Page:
You mentioned materiality — how do you break that down?
We define the materiality of risk often on two scales: likelihood and impact. For a start, we consider the likelihood that an ESG factor might materialise. For example, the chance of floods, or the chance of the need to reduce CO2 emissions. Secondly, we investigate the potential impact of the ESG factor on the institution’s counterparties: the loans or the investments in the portfolio of an institution. For example, in the Netherlands flooding is an important issue: but perhaps a counterparty is not very prone to this risk because it does not have a lot of immovable assets, so even though the likelihood could be high, the impact could still be low. These scales operate independently of each other.
For ESG risks it is often more difficult to assess the materiality than for traditional risk types because the lack of data and methods. We therefore gather as much internal and public data as is currently feasible. We then assess the materiality qualitatively and where possible quantitatively, together with the portfolio experts of the institutions.
You mentioned that one of the key characteristics of ESG risk is that its impact to a large extend still has to materialize. How can you measure that impact?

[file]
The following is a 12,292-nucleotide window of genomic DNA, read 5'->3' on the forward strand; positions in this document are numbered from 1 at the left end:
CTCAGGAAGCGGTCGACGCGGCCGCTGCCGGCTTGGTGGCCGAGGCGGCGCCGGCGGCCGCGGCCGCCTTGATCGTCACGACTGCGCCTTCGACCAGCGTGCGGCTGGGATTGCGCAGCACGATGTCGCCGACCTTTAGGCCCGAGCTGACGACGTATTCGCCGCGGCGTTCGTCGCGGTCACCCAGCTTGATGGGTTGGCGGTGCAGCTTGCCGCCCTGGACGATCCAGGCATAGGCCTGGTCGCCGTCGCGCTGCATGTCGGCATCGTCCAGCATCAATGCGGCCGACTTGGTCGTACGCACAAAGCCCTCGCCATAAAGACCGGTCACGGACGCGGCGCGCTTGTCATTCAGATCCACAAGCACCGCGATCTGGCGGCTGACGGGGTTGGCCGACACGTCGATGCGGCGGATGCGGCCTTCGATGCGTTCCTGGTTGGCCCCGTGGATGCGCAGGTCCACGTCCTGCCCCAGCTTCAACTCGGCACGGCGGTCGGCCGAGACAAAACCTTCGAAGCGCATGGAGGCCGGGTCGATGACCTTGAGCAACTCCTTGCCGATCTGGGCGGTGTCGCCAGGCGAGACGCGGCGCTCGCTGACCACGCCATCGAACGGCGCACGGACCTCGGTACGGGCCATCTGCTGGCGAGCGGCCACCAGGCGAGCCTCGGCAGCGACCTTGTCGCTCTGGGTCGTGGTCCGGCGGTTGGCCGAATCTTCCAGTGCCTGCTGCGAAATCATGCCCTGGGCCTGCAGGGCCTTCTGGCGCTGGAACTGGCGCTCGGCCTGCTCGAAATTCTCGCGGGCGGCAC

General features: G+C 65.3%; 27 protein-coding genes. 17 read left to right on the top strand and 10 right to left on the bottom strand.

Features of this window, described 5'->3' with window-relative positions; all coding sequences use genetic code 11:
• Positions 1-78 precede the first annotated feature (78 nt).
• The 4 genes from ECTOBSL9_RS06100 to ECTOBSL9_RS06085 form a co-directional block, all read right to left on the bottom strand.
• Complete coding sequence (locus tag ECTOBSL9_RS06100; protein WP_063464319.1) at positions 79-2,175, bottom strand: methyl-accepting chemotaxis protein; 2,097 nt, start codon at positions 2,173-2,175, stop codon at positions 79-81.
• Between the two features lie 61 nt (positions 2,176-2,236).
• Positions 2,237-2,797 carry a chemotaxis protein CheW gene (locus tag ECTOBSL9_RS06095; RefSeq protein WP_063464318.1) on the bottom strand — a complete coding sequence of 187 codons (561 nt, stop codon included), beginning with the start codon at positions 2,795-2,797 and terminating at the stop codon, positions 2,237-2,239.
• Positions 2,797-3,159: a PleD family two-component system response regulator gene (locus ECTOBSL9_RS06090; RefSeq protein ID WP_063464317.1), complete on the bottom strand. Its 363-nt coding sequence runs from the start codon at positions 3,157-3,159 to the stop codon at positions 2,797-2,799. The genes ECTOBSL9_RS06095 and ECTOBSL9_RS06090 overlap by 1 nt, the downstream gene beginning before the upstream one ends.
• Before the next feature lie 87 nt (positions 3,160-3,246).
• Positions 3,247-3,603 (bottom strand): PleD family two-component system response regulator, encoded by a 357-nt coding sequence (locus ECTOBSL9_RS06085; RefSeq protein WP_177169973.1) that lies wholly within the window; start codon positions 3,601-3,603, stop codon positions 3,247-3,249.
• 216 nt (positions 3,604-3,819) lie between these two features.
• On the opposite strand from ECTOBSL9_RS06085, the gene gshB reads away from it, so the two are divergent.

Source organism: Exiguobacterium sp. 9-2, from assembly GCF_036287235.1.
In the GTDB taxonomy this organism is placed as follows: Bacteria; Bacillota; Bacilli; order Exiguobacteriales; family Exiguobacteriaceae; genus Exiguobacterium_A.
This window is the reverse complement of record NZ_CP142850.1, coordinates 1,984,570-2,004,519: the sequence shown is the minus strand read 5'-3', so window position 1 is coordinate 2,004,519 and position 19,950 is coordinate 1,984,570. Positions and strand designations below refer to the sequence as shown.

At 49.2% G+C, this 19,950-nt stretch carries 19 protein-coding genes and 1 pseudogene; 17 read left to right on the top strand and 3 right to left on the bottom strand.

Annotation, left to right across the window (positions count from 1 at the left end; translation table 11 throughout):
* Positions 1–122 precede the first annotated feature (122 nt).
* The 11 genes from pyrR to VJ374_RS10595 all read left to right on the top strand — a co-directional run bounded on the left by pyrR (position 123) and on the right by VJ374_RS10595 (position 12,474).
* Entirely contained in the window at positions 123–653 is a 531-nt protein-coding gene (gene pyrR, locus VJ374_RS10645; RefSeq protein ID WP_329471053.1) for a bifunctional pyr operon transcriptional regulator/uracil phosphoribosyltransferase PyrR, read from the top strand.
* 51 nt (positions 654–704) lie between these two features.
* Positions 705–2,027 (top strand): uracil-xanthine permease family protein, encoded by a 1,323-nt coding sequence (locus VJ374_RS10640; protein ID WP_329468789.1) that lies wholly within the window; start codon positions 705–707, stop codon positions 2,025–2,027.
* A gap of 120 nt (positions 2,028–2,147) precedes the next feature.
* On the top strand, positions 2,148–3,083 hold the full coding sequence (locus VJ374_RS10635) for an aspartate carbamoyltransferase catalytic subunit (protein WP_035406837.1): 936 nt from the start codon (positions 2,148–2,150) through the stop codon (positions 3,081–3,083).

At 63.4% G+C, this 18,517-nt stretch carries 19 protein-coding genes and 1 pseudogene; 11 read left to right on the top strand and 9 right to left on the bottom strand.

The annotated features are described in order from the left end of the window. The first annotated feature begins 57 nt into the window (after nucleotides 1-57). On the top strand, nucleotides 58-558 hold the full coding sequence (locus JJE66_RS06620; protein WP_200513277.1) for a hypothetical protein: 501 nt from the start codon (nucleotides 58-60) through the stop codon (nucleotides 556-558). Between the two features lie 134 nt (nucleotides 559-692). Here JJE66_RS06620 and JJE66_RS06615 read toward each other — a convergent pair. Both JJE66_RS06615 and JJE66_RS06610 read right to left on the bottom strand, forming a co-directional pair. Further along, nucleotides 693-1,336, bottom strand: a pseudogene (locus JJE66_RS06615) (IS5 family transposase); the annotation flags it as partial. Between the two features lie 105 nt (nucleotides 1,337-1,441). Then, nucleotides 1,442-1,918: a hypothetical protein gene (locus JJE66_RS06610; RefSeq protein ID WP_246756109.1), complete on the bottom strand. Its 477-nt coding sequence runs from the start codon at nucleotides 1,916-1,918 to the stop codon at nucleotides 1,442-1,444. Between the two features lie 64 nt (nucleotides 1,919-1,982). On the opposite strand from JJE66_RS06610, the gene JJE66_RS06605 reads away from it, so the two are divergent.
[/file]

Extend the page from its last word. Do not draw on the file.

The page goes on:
One of the difficulties of ESG risk is the level of uncertainty. Only limited useful historical data is available and we don’t know which climate scenario and policy responses might materialize. Scenario analysis, which enables stress testing, is the most important modelling tool that we have right now. There are various climate science-based scenarios publicly available, and they cover quite a range of possibilities.
On climate change this can range from a smooth, event-free transition through to the worst-case scenarios. Even though we don’t know what the probability of each scenario happening is, for a couple of scenarios a financial institution can estimate what will happen to certain portfolio risk-drivers. That gives the institution a sense of how vulnerable or prepared a portfolio is.
What are the similarities between traditional risk management, and ESG risk management?
There is a lot of alignment necessary: it’s important to remember that ESG risk is not a separate risk type. It manifests itself in the existing risks. So, if ESG risk materialises, it will impact your credit risk, or your market risk for example. ESG risk is not a separate column, it is interwoven with the rest of the risk management processes.
And what are the notable differences?